Macau tobacco retailers facing ruin

Macau’s new tobacco tax is working: retailers say cigarette sales have fallen 70 per cent since the tax was trebled on July 14.
According to the Macau Business Daily, the tax rose from half an MOP to 1.5 MOP on each cigarette, meaning a standard packet of 20 now has 30 MOP in tax – around 70 per cent of the retail price.
Now the government wants to push on with its reforms aimed at stubbing out smoking and improving its citizens’ health, proposing a ban on the display of tobacco products. It’s a move which has already been implemented successfully in markets including New Zealand and Australia, where the government has gone a step further by banning branding on cigarette packets as well.
A proposed law change will make it illegal to display tobacco products and price tags in display windows of sales points, including both shops and stands, and introduces a ban on opening tasting rooms at cigar sales points.
Andrew Chan Hou Lam, deputy director of Macau’s Trade Chamber of Tobacco Companies, told  the second permanent committee of the Legislative Assembly a ban on the display of tobacco products would further threaten the survival of Macao tobacco retailers. He argued that the ban would be unfavourable for consumers who would not be able to understand the information of tobacco products, without explaining how it is currently possible for those customers to read the small print on cigarette packets when standing on the opposite side of the store counter…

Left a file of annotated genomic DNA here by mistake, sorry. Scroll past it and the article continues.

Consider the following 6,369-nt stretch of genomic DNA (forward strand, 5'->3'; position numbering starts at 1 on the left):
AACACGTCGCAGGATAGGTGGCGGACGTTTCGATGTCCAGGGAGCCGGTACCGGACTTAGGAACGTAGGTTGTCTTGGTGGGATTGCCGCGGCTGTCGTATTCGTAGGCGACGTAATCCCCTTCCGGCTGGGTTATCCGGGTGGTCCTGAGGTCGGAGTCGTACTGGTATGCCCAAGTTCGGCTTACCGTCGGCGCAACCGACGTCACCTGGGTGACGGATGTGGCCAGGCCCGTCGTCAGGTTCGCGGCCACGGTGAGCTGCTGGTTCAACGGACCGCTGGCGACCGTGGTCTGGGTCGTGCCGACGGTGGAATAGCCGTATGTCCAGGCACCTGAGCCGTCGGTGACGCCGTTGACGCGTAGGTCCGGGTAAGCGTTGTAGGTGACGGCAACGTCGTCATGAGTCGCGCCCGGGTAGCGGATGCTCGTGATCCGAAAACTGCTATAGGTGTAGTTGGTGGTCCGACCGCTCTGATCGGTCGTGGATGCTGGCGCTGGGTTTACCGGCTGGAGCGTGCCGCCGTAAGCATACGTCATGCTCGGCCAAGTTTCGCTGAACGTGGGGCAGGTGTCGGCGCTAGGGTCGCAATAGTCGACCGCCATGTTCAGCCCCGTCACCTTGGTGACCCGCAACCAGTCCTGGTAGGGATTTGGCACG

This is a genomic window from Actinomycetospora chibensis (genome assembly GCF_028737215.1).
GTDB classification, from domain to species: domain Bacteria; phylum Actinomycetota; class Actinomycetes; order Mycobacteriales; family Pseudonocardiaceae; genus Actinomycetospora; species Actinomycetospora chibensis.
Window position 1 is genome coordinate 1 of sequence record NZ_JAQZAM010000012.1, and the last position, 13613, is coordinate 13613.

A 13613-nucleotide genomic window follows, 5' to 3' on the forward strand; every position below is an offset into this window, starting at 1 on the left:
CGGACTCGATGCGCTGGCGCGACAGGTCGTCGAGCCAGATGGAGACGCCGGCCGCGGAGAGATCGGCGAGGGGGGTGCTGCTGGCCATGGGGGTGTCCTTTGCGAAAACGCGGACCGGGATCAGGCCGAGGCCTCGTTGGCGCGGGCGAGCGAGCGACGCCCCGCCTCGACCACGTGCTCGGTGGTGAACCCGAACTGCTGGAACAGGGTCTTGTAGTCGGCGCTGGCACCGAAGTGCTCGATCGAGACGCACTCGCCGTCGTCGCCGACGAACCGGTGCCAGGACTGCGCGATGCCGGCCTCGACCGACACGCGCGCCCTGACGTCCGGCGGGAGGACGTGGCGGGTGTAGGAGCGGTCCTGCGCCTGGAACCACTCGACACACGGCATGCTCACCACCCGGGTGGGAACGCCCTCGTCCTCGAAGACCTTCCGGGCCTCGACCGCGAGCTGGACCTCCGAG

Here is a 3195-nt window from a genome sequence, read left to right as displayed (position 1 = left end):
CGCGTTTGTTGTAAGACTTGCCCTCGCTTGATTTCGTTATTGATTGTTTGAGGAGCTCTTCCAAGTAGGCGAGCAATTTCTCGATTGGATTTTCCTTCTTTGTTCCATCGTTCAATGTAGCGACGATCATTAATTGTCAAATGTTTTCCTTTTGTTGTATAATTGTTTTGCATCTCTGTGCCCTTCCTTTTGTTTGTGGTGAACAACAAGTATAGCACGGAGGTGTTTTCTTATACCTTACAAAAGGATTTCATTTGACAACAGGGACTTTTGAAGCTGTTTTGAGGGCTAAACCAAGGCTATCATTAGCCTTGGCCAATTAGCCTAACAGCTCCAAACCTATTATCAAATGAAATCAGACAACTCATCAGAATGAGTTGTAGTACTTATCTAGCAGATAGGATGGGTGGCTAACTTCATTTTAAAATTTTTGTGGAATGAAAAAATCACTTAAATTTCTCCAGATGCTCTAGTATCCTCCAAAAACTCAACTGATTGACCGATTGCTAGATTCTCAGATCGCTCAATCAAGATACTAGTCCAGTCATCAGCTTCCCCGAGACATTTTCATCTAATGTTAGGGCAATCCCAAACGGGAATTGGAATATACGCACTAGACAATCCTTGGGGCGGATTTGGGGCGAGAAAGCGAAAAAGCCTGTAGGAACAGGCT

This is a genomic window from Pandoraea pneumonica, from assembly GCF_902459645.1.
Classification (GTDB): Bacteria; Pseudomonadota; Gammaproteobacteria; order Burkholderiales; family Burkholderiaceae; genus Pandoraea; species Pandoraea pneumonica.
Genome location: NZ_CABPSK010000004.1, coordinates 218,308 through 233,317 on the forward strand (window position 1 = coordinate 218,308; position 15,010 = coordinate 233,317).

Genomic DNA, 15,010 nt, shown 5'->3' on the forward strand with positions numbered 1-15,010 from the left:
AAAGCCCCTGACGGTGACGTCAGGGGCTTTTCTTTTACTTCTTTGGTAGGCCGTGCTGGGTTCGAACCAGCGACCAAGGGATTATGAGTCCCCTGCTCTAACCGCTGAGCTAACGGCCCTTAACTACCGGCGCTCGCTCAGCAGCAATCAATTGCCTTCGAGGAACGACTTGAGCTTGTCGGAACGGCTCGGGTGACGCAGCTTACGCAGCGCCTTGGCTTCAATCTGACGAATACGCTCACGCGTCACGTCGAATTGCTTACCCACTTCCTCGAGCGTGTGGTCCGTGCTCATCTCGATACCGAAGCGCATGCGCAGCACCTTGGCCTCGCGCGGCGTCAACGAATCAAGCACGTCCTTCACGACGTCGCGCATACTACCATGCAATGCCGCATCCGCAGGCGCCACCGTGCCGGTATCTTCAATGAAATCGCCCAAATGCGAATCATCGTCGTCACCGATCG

Kenith Wong, regional director of the Pacific Cigar Company Ltd, who spoke to news media after making a submission to the Legislative Council, said all tobacco products should be displayed and presented to clients.
“The tasting room as we call it is a very important facility for the sales process. So this aspect is really key for the operators to continue their business,” he said.

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